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Persian Gulf Syndrome Suspect

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The Surgical Pathology and Cytopathology of US Persian Gulf War Military Veterans:

Identification of Diseases Endemic to the Theater of Operations

Background:                 Tens of thousands of Persian Gulf War veterans (GWVs) have presented with medical symptoms since Operation Desert Shield and Operation Desert Storm. The Kuwait Registry at the Armed Forces Institute of Pathology was established to act as a repository for surgical pathology, cytopathology, and autopsy material from GWV s.

Objective:              To identify conditions known to he endemic to the the­ater of operations in our cohort of GVVs.

Methods:              The Kuwait Registry database was searched by computer for listed conditions endemic to the Persian Gulf region included in the registry through December 31, 1997.

Results:            Of the 2582 patients in this cohort, 1 patient with hepatitis B and 15 patients with hepatitis C were identified. Other known endemic conditions of the Persian Gulf region were not found.

Conclusions:  Viral hepatitis (B and C), which is prevalent in the US population, was the only listed endemic condition identified in surgical pathology or cytopathology specimens in our cohort of GWVs.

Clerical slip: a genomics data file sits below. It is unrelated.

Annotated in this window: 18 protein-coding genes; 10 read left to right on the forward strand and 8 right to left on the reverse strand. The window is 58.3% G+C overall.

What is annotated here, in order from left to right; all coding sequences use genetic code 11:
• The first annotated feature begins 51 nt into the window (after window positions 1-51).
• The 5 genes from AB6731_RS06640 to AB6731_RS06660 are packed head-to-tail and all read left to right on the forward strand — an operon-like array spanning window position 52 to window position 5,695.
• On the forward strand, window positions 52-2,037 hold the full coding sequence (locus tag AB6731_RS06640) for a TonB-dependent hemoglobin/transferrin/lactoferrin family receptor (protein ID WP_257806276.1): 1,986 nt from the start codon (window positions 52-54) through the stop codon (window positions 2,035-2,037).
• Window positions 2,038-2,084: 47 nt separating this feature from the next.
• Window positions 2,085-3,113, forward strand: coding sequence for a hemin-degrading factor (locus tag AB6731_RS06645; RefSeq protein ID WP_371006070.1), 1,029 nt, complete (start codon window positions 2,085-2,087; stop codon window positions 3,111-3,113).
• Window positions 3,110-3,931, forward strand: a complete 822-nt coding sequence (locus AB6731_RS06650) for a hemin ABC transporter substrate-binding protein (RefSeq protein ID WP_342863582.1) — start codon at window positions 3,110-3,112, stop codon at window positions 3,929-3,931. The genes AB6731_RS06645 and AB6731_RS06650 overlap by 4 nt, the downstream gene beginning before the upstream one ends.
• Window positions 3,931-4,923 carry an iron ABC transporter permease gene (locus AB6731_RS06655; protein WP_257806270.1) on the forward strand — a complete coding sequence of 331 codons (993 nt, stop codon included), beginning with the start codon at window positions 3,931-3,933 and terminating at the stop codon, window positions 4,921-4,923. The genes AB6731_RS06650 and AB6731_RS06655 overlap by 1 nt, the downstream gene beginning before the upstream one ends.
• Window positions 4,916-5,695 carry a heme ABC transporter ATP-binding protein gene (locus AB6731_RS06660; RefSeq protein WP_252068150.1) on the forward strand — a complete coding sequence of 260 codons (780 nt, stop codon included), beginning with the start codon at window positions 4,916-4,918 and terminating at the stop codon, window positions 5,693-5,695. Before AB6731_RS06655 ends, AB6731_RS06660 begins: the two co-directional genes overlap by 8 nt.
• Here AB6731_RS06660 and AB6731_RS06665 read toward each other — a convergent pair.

(2000;124:1299-1301) Charles S. Specht et al. Reprints: Charles S. Specht, Department of Environmental and Toxicologic Pathology, Armed Forces Institute of Pathology, 14th Street and Alaska Ave NW, Washington, DC 20306.


As I have repeated commented, about 50 percent of the people are to imaginary conditions, and thus for any sufficiently supportive set of circumstances about two-thirds of them will experience what has been suggested.  Thus there is the placebo effect, which works for 30% of the people.  For others conditions less supported by positive reinforcement, there is a lower per percentage.  I have about 8 years read a Scientific American article going over the history of imaginary problems by those who were in a battle zone.  I read an article in Science News which pointed out the reasons why there wasn’t a problem with Agent Orange the herbicide of which thousands of tons were used.  Among the reasons was those who were most exposed, those who loaded the planes and helicopters were not among those with the highest rate of the putative syndrome.   Other reasons would be that Dixon is less harmful in man than in rodents, and that it doesn’t cause in rodents the kinds of symptoms those who claimed to have been effected by Agent Organ exhibited.  Moreover the inordinate variation in symptoms supported the imaginary explanation.  In that tradition and for the same reasons we have the Persian Gulf Syndrome.--jk